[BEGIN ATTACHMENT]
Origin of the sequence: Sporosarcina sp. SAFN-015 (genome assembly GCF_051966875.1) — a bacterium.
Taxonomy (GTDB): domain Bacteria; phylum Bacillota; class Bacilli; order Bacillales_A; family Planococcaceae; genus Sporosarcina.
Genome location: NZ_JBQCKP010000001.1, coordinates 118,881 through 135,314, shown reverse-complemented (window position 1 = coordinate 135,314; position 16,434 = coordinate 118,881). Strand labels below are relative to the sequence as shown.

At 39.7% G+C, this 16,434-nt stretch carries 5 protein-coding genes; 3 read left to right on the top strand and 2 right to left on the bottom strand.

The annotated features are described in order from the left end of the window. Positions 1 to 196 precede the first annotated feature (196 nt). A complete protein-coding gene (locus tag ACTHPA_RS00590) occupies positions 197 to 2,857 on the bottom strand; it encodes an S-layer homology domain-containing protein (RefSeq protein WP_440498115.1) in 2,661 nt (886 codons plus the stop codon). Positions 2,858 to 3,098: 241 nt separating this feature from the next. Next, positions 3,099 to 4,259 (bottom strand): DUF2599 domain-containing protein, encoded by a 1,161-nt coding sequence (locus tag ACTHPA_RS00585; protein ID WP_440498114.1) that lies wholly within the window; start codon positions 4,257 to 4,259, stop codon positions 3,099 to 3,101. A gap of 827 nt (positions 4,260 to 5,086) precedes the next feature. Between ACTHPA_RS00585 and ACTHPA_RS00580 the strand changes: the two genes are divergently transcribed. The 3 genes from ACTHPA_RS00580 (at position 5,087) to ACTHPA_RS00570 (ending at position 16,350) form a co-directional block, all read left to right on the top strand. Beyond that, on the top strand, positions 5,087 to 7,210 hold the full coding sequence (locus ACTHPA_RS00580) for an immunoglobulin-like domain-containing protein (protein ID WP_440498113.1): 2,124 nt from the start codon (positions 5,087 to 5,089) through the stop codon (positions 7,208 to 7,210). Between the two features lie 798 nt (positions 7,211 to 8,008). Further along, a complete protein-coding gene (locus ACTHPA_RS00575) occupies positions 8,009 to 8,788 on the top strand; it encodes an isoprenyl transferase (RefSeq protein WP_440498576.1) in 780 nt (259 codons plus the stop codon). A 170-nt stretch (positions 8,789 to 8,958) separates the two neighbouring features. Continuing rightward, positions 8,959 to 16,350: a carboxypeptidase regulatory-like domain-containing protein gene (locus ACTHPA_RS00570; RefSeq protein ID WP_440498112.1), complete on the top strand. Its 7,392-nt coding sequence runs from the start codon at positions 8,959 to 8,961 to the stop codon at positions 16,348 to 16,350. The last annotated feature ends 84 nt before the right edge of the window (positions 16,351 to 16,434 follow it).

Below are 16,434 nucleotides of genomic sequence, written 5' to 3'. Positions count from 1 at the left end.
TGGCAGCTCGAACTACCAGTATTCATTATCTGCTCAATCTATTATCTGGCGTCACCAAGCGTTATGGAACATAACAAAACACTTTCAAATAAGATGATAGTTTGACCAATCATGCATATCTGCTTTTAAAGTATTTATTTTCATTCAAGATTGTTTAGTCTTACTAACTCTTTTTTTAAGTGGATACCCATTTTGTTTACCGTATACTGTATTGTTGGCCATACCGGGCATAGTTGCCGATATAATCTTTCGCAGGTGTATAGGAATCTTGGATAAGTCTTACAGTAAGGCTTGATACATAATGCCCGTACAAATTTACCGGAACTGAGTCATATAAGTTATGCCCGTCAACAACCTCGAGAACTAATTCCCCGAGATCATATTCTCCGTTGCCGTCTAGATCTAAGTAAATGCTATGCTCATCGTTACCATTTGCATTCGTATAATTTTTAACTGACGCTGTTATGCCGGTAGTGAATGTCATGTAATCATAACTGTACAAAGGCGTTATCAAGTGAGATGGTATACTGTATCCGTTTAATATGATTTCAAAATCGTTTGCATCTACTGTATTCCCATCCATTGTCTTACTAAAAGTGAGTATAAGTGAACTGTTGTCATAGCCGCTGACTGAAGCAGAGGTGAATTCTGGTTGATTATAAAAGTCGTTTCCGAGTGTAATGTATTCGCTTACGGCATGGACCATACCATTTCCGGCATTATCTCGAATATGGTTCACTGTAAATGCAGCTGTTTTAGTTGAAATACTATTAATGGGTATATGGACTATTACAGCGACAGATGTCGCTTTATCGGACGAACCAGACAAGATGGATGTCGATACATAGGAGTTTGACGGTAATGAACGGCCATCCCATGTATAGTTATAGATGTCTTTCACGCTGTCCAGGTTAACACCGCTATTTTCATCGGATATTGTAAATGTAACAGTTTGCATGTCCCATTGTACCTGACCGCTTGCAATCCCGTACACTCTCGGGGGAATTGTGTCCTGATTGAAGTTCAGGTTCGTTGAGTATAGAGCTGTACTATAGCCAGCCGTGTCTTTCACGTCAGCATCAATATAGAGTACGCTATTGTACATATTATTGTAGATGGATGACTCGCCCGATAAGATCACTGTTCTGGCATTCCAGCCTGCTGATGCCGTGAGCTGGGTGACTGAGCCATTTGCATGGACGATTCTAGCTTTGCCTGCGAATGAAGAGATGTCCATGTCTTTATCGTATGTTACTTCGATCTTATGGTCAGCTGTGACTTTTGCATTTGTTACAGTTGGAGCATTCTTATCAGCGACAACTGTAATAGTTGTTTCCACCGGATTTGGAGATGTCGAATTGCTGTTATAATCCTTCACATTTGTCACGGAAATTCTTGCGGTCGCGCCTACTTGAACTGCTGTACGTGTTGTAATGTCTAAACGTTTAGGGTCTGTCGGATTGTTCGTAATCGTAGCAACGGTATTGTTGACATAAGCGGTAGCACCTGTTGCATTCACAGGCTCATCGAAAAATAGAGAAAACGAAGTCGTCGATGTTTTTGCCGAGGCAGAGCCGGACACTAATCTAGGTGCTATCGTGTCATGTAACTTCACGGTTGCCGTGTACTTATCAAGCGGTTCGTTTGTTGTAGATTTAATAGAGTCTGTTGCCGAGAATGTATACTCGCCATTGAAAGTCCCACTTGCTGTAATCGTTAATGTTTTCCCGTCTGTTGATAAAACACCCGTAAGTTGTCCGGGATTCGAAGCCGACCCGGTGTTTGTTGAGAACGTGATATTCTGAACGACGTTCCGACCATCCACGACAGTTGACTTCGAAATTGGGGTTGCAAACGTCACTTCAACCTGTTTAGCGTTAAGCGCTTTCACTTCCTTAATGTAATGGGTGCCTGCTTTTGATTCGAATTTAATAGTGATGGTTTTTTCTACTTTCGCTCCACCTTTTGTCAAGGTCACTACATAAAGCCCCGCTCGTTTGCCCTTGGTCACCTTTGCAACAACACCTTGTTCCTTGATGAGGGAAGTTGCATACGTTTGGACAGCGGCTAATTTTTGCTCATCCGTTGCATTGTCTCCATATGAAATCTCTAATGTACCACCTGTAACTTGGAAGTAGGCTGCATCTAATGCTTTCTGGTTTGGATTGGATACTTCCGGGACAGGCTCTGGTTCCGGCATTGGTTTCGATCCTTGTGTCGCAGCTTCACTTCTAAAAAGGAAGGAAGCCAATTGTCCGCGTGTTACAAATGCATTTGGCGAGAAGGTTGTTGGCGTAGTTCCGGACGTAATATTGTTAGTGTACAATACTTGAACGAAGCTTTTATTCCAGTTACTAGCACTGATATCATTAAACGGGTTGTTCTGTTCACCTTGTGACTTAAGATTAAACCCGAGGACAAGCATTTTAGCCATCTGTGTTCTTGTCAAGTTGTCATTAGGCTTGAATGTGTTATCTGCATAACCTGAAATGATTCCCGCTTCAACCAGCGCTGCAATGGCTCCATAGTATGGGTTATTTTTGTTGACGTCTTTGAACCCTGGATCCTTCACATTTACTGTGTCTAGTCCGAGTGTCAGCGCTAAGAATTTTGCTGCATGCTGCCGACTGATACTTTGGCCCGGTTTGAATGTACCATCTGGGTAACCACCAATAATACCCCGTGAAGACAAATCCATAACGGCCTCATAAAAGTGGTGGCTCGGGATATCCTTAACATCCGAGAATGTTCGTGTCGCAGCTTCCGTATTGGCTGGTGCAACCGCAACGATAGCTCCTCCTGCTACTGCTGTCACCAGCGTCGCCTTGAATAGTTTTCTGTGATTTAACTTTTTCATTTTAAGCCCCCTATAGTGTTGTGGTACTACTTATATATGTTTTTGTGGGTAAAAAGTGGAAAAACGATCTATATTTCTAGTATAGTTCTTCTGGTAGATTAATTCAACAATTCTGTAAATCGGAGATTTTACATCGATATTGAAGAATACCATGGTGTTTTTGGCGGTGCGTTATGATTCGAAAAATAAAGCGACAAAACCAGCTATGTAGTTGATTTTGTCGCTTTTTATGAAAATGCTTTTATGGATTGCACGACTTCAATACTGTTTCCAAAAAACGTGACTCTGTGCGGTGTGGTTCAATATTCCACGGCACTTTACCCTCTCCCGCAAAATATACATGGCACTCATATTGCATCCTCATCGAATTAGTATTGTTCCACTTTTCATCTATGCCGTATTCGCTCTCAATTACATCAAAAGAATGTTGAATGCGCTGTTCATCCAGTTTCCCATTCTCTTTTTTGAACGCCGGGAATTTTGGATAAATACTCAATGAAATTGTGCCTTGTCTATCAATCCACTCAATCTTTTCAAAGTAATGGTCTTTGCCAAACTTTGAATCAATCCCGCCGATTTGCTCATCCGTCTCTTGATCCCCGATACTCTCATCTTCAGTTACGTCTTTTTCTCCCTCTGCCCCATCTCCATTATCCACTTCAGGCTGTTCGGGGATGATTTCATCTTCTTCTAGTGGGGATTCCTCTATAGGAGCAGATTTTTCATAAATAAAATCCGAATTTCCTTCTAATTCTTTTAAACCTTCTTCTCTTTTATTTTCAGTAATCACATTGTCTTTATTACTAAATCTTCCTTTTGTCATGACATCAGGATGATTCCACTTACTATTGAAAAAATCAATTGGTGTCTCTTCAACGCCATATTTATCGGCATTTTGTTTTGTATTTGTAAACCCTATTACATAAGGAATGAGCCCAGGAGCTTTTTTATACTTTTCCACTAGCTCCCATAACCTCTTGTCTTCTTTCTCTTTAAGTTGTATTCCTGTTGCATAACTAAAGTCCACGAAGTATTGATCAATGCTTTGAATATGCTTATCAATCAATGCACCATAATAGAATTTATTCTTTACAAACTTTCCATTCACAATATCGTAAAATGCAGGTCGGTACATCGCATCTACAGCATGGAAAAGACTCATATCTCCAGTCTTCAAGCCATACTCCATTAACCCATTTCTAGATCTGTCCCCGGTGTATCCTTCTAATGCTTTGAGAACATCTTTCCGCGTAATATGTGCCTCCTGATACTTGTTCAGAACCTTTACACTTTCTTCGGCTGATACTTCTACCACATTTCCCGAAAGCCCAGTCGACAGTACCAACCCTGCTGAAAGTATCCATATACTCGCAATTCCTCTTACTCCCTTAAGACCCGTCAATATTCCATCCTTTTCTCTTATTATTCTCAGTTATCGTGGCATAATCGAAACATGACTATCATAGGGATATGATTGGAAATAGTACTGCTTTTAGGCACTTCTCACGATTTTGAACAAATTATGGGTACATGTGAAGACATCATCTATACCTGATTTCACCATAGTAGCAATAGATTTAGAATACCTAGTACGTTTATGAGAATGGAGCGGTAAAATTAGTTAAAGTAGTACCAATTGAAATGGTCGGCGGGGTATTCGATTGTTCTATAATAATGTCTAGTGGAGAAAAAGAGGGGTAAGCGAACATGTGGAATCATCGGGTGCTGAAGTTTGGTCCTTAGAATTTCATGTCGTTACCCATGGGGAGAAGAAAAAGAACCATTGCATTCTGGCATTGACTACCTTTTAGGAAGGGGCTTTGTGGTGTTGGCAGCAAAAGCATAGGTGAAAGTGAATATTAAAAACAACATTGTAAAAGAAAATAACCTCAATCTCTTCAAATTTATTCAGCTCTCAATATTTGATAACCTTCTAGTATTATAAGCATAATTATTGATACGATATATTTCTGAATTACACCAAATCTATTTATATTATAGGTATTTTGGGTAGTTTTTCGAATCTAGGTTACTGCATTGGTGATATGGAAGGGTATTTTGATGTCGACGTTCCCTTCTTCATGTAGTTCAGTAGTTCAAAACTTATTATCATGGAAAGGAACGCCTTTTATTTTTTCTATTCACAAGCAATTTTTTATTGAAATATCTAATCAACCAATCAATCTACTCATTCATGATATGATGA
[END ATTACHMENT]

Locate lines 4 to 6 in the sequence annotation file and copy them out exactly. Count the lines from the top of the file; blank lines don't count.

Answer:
At 39.7% G+C, this 16,434-nt stretch carries 5 protein-coding genes; 3 read left to right on the top strand and 2 right to left on the bottom strand.

The annotated features are described in order from the left end of the window. Positions 1 to 196 precede the first annotated feature (196 nt). A complete protein-coding gene (locus tag ACTHPA_RS00590) occupies positions 197 to 2,857 on the bottom strand; it encodes an S-layer homology domain-containing protein (RefSeq protein WP_440498115.1) in 2,661 nt (886 codons plus the stop codon). Positions 2,858 to 3,098: 241 nt separating this feature from the next. Next, positions 3,099 to 4,259 (bottom strand): DUF2599 domain-containing protein, encoded by a 1,161-nt coding sequence (locus tag ACTHPA_RS00585; protein ID WP_440498114.1) that lies wholly within the window; start codon positions 4,257 to 4,259, stop codon positions 3,099 to 3,101. A gap of 827 nt (positions 4,260 to 5,086) precedes the next feature. Between ACTHPA_RS00585 and ACTHPA_RS00580 the strand changes: the two genes are divergently transcribed. The 3 genes from ACTHPA_RS00580 (at position 5,087) to ACTHPA_RS00570 (ending at position 16,350) form a co-directional block, all read left to right on the top strand. Beyond that, on the top strand, positions 5,087 to 7,210 hold the full coding sequence (locus ACTHPA_RS00580) for an immunoglobulin-like domain-containing protein (protein ID WP_440498113.1): 2,124 nt from the start codon (positions 5,087 to 5,089) through the stop codon (positions 7,208 to 7,210). Between the two features lie 798 nt (positions 7,211 to 8,008). Further along, a complete protein-coding gene (locus ACTHPA_RS00575) occupies positions 8,009 to 8,788 on the top strand; it encodes an isoprenyl transferase (RefSeq protein WP_440498576.1) in 780 nt (259 codons plus the stop codon). A 170-nt stretch (positions 8,789 to 8,958) separates the two neighbouring features. Continuing rightward, positions 8,959 to 16,350: a carboxypeptidase regulatory-like domain-containing protein gene (locus ACTHPA_RS00570; RefSeq protein ID WP_440498112.1), complete on the top strand. Its 7,392-nt coding sequence runs from the start codon at positions 8,959 to 8,961 to the stop codon at positions 16,348 to 16,350. The last annotated feature ends 84 nt before the right edge of the window (positions 16,351 to 16,434 follow it).

Below are 16,434 nucleotides of genomic sequence, written 5' to 3'. Positions count from 1 at the left end.